The Tax Cuts and Jobs Act (TCJA,) known for creating Opportunity Zones, is often celebrated for its potential to move billions of dollars into low-income communities. However, there remains an open question as to whether this program will ultimately serve to add value, or extract values, from these communities.

Opportunity Zones (OZs) are defined as  “economically-distressed communities where new investments, under certain conditions, may be eligible for preferential tax treatment.” First conceived in April of 2018, OZ plans are now in place for communities in all 50 states this year. How it works is that each state nominates blocks of low-income areas by census tract, which are then certified by the Secretary of the U.S. Treasury via his delegation of authority to the Internal Revenue Service. Through the IRS, investors can file a Form 8896 to create a Qualified Opportunity Fund — vehicles structured as either a partnership or corporation for the purpose of investing in an OZ census track, whether in real estate or directly in businesses through equity. OZs. The fund is required to hold at least 90% of its assets in that qualifying OZ area.

Simply understanding the mechanisms of OZs creates a major barrier to entry for more socially-minded investors. This interview aims to unpack some of the mystery. Markeze Bryant works at Acumen America; a seed stage investment fund focused on helping low-income families generate better access to health care, education, and financial services — taking a start up approach and working with early stage companies. He was born in a now-designated OZ, went to college in an OZ, and most recently was married in an OZ. He has been working diligently to identify, and maximize, the impact opportunity of opportunity zones — and shared his insight on how communities across America can best benefit from the program.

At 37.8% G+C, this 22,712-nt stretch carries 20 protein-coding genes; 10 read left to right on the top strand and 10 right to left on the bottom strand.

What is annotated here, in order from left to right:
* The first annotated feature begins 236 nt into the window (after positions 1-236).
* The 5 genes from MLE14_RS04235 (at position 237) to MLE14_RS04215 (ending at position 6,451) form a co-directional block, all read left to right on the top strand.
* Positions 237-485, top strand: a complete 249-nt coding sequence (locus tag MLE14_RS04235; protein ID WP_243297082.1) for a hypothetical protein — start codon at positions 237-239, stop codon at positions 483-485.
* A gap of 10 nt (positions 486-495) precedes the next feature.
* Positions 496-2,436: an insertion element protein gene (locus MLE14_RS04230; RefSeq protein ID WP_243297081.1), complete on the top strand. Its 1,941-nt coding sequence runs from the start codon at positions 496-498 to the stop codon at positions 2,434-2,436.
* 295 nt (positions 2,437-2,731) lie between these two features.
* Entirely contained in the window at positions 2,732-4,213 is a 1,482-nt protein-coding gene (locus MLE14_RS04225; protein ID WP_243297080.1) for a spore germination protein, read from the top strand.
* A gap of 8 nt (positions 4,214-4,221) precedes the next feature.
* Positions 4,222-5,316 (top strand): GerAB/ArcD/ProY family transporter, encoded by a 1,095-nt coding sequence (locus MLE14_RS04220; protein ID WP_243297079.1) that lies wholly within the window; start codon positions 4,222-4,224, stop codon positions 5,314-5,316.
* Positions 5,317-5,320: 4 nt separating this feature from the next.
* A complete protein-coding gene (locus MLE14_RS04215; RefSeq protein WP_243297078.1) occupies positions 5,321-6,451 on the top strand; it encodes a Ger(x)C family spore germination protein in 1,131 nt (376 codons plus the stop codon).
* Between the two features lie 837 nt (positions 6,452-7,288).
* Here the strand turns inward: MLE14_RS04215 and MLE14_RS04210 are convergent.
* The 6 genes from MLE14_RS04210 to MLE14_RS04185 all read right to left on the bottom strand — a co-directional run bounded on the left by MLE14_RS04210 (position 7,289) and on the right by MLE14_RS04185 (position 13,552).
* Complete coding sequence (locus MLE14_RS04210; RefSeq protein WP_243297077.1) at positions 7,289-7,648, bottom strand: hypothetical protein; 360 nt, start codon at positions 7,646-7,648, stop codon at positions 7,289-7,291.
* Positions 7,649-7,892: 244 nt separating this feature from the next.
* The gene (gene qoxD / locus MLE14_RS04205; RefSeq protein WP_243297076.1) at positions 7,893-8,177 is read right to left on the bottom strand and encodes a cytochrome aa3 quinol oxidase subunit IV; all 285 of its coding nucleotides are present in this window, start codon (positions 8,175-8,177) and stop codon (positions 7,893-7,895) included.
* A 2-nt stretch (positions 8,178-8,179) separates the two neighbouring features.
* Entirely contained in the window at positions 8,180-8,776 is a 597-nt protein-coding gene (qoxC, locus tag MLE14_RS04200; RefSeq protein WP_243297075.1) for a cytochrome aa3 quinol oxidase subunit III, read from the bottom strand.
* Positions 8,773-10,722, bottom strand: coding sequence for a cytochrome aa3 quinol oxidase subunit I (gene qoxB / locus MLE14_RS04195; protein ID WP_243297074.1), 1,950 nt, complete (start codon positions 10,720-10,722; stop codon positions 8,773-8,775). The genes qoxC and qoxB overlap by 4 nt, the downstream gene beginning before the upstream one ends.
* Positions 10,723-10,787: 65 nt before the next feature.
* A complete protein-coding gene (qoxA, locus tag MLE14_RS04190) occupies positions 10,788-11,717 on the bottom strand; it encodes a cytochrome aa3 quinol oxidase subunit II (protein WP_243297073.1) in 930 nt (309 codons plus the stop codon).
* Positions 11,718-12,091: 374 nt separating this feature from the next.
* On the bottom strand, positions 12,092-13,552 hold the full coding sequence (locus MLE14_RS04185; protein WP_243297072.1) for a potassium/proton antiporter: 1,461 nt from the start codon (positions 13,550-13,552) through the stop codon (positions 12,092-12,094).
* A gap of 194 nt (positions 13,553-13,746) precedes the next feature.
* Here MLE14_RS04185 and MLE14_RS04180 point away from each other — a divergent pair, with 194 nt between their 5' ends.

According to the IRS’s website, over the next few months “the Treasury Department will be providing further details, including additional legal guidance, on this new tax benefit.” At this point, can you break down how OZs will work mechanically?

OZs are places in the U.S. where over 30 million people live and work across our country. They cover downtown, industrial, suburban, and rural areas. They’re part of daily life for a lot of people.

Read the rest of Morgan Simon’s article at Forbes